Let me suggest that it was no coincidence that right after last Christmas an urgent meeting of geophysicists gathered to update the World Magnetic Model. As you no doubt know, the magnetic north is not located at the same place as the geographic north so navigation systems need to know exactly how far apart the two points are. As it turns out, the magnetic North Pole had moved further away from where we thought it was and that is no small matter for navigators and so the urgent meeting was called in January this year to correct our calculation model.
The unpredictable wandering of the North Pole has occupied the imaginations of scientists and explorers ever since it was first accurately located in 1831 by James Clark Ross in the Canadian Arctic. But in the mid-1990s it’s speed accelerated from around 15 kilometres per year to around 55 kilometres per year. By 2001, it was in the Arctic Ocean. It is currently on track for Siberia. Likewise in our part of the planet the magnetic south pole has now moved off the coast of Antarctica and is now even outside the Antarctic circle.
The iron core in the centre of the earth generates our planet’s magnetic field; if the inner earth motion changes, it affects the direction of the magnetic field. In 2016, Satellites tracked an acceleration of the magnetic field beneath South America and the eastern Pacific Ocean.
Scientists are trying to understand just what is going on deep inside our planet and what affect various scenarios might have on earth’s magnetic field. It may be a result of geomagnetic pulses, like the one that happened in 2016, or it might be a result of hydromagnetic waves deep within earth’s core.
But what scientists can tell us, from study of magnetic minerals in the ice core, is that it is all quite natural. Over the eons the poles have completely reversed on average every 2 – 300,000 years; the last reversal was nearly 800,000 years ago so they are saying we are actually well overdue for another switch. They also calculate that the process of reversal took over 20,000 years to complete so we do get time to change the order of the N-E-W-S letters on our compasses.
But here is a thought. The earth’s magnetic field is one of the two powerful forces in our atmosphere, the other being gravity. In theory gravity is over 100 times stronger than magnetism but, for my money, if you pick a nail up from the floor using a magnet and it stays stuck to the magnet you would have to think that magnetism has won that arm wrestle. That’s all by the by; the main job of the magnetic field is to shield our planet from excessive galactic cosmic rays. So the real question is, could a shifting magnetic field have an effect on climate and weather patterns? Heatwaves, winds, storms, deluges, tidal surges, arctic ice-shelf calving; that sort of thing? It’s worth thinking about. Certainly there are some Danish scientists giving it very serious thought. Danish astrophysicist Henrik Svensmark, professor in the Division of Solar System Physics at the Danish National Space Institute in Copenhagen, has been researching the link between galactic cosmic rays and earth warming for decades. In 1997 his study was published with the conclusion that: During the last solar cycle, Earth’s cloud cover underwent a modulation more closely in phase with the galactic cosmic ray flux than with other solar activity parameters. Further it is found that Earth’s temperature follows more closely variations in galactic cosmic ray flux and solar cycle length, than other solar activity parameters. The main conclusion is that the average state of the heliosphere affects Earth’s climate. More recently this claim has been supported by two Danish geophysicists, Mads Faurschou Knudsen and Peter Riisager using data drawn from stalagmites and stalactites found in China and Oman to compare our magnetic field with that of 5,000 years ago. The results of the study have been peer reviewed and published in the U.S. scientific journal ‘Geology’.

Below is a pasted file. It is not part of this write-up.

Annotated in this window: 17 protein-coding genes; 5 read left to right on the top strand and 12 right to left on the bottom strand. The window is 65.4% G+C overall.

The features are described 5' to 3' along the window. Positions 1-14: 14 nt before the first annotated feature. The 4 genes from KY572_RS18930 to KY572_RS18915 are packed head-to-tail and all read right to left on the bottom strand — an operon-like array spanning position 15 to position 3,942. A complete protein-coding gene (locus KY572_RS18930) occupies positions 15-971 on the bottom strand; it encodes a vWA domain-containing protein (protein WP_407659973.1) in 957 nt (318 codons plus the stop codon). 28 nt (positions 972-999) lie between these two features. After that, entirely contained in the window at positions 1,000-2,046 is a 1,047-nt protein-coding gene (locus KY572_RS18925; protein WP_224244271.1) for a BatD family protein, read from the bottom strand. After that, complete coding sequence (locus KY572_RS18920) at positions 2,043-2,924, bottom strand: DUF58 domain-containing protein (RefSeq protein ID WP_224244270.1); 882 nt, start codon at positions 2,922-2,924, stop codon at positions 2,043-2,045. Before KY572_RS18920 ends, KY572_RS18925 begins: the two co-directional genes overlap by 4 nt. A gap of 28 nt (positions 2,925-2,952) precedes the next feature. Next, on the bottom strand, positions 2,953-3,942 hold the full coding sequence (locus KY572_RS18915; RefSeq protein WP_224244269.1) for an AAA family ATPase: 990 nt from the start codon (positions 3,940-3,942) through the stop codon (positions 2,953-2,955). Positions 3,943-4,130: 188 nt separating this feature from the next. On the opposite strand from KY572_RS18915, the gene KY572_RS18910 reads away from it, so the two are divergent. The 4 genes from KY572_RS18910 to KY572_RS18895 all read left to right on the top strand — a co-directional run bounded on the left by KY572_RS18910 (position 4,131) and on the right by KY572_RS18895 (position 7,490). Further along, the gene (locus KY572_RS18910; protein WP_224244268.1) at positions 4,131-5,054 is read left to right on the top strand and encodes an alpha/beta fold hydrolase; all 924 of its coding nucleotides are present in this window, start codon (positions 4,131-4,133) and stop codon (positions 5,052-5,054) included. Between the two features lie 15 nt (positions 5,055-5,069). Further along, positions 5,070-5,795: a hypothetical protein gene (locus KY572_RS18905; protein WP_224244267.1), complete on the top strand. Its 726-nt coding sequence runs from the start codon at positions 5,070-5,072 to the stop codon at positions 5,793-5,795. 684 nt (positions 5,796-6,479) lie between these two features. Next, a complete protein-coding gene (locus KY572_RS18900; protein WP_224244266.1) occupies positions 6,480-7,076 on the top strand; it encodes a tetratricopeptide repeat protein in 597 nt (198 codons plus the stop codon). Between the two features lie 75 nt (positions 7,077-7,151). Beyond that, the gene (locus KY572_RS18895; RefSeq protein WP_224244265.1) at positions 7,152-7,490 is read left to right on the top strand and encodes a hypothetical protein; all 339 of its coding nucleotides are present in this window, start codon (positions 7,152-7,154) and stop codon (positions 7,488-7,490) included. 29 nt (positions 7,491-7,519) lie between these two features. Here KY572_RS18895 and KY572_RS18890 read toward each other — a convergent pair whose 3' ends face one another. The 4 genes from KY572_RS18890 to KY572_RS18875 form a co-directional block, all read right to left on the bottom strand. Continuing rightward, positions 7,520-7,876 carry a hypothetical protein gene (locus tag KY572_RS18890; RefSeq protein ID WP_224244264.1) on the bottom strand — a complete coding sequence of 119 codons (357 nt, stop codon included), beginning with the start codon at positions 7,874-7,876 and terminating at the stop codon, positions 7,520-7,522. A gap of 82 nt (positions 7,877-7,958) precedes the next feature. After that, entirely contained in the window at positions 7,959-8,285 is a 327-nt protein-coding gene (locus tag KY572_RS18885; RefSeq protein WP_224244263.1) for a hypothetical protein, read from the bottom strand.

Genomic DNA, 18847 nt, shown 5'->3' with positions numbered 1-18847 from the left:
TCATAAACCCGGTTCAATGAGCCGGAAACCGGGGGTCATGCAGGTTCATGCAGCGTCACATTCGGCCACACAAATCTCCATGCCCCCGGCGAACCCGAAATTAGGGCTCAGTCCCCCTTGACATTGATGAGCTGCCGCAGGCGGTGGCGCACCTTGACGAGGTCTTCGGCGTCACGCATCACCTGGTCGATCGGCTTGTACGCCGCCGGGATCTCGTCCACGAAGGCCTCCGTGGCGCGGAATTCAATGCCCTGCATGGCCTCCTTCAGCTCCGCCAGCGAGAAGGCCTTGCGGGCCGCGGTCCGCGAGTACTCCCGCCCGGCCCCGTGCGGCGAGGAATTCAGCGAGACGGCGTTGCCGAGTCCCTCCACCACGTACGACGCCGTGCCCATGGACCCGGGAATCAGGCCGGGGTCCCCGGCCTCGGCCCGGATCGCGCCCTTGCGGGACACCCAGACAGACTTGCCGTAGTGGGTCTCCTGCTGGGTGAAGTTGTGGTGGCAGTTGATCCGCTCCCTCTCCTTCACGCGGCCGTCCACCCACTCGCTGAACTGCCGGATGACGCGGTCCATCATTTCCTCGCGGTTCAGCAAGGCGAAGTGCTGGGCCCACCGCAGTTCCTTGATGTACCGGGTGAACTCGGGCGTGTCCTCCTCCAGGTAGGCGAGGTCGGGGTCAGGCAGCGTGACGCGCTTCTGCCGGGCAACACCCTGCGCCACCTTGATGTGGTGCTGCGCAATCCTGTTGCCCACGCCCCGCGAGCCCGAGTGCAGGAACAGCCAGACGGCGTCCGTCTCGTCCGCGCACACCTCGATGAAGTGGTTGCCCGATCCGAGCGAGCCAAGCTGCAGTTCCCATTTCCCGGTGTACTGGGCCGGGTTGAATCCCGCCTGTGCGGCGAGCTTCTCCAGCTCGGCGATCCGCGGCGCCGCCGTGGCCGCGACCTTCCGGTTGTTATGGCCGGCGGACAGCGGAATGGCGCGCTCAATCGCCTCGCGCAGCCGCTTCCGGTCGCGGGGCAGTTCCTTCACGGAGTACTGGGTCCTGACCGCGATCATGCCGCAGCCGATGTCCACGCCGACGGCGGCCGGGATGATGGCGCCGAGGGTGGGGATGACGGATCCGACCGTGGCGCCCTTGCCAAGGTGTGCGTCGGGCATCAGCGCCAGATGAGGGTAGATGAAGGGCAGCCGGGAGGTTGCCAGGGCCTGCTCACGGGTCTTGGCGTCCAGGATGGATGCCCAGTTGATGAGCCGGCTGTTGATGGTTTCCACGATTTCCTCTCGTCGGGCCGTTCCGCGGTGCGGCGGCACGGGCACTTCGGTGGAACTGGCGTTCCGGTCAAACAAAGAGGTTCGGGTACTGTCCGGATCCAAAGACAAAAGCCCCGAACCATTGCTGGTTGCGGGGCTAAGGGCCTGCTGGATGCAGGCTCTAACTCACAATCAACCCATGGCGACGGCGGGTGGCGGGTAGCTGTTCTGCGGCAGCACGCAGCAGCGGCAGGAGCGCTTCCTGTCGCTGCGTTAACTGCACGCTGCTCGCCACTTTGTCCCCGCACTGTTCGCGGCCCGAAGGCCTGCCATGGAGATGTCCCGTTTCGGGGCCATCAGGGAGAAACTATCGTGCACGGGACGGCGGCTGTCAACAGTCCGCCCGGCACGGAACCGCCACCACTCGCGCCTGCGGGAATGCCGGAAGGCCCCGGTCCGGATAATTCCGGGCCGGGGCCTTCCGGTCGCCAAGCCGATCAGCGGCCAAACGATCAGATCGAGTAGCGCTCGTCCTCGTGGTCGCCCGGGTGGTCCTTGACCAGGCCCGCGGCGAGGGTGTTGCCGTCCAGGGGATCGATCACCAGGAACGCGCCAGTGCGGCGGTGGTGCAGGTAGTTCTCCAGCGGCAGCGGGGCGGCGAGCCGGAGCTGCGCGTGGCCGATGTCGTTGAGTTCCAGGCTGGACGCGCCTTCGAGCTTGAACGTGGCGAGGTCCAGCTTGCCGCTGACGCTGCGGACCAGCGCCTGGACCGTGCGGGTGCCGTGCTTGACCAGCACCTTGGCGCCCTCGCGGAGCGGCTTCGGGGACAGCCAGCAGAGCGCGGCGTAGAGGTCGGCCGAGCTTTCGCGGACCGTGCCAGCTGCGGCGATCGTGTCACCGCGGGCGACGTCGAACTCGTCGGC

Anyway, the increasing shift of the North Pole is a geological fact that nobody can deny and so there will have to be far more regular meetings of the people who are required to keep our navigational systems in working order. They will, of course, have to meet pre-Christmas just so Santa can set the auto pilot control and get home quickly after a busy night. As it happens the carbon alarmists also favour a pre-Christmas conference, so maybe the geomagnetic mob can make a big annual conference-style event of this and the two groups can join forces. The additional numbers might increase the incentives that big cities are prepared to offer to get an economic injection of 30,000 people, all on expense accounts, turning up a few weeks before Christmas.
Maybe they will fight over bragging rights as to whether it is man’s industrialisation or earth’s magnetic field that is having the greatest impact on the climate or maybe they will collaborate and decide that man is somehow affecting the earth’s inner iron core by mining coal and drilling for oil. Who knows? Not me, I am not a scientist I am just a Joe Blog and I am hoping Santa will bring me an Akubra and a pair of Redbands. Adapting to the environment has been the sapiens mantra for 200,000 years and so I will be tending my lettuces while the Court of Canute is ordaining their reincarnated Joan of Arc to lead us against the forces of the nature.